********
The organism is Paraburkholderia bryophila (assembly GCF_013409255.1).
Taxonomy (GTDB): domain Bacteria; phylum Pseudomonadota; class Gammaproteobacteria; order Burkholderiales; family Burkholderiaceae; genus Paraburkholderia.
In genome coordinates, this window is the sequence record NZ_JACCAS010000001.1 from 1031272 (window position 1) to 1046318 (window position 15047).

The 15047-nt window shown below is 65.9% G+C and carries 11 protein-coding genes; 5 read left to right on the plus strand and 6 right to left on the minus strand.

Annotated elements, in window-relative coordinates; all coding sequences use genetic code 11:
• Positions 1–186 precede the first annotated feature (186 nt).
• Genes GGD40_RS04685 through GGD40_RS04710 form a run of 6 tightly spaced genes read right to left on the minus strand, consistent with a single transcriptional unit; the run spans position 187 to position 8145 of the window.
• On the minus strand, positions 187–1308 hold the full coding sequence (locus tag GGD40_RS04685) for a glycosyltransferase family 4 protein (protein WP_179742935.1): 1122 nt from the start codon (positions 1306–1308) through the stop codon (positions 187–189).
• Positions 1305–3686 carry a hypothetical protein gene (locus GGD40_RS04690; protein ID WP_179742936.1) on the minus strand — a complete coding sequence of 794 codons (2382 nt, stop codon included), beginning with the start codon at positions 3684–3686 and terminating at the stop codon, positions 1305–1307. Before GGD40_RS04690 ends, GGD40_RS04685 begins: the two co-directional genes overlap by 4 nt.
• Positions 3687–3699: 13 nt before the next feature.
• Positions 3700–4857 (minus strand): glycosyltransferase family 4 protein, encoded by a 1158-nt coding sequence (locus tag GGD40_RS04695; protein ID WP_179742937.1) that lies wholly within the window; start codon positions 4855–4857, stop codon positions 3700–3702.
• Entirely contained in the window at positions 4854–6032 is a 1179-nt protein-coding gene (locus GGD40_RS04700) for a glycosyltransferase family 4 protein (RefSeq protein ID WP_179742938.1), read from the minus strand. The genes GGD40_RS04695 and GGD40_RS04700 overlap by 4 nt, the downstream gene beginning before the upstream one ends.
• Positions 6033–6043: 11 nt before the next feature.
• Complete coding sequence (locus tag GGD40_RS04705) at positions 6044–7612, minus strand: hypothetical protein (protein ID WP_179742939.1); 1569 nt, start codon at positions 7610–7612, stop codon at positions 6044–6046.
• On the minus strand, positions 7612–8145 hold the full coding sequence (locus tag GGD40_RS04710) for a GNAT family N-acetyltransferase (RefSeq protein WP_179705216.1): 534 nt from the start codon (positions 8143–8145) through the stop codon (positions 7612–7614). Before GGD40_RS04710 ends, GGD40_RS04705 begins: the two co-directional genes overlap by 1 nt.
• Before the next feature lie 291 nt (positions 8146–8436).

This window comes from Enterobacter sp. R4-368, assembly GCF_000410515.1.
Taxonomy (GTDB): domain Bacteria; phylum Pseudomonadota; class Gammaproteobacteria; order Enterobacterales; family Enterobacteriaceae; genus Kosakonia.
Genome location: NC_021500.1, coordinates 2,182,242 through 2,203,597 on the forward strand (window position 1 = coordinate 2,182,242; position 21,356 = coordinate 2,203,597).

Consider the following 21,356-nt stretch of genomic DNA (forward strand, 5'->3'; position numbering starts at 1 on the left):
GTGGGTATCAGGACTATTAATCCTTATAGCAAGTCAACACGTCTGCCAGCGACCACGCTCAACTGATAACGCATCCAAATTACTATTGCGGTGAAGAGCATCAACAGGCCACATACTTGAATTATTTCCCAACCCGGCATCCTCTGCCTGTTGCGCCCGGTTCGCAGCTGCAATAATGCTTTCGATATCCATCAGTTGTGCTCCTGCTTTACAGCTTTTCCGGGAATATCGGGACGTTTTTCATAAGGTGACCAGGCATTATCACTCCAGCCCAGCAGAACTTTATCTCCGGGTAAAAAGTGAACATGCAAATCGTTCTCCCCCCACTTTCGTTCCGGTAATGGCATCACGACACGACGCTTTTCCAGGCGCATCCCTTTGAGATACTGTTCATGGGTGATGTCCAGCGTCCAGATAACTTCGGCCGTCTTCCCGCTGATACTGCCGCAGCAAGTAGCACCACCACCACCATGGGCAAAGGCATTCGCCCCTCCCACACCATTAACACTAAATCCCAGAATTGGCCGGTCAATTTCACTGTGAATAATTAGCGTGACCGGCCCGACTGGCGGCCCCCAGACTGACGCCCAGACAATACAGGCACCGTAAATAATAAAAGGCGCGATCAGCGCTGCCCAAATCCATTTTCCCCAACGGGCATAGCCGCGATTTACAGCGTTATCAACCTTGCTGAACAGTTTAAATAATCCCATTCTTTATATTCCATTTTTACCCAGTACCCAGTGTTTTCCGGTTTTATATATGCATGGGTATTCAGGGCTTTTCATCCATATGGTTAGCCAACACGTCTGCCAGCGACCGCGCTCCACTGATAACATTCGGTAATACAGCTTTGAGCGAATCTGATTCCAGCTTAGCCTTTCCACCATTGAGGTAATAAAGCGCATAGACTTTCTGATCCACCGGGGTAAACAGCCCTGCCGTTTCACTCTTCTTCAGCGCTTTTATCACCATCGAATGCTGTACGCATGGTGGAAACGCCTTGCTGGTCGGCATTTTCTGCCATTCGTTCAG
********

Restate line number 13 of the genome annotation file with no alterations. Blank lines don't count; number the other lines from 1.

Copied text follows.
• Positions 6033–6043: 11 nt before the next feature.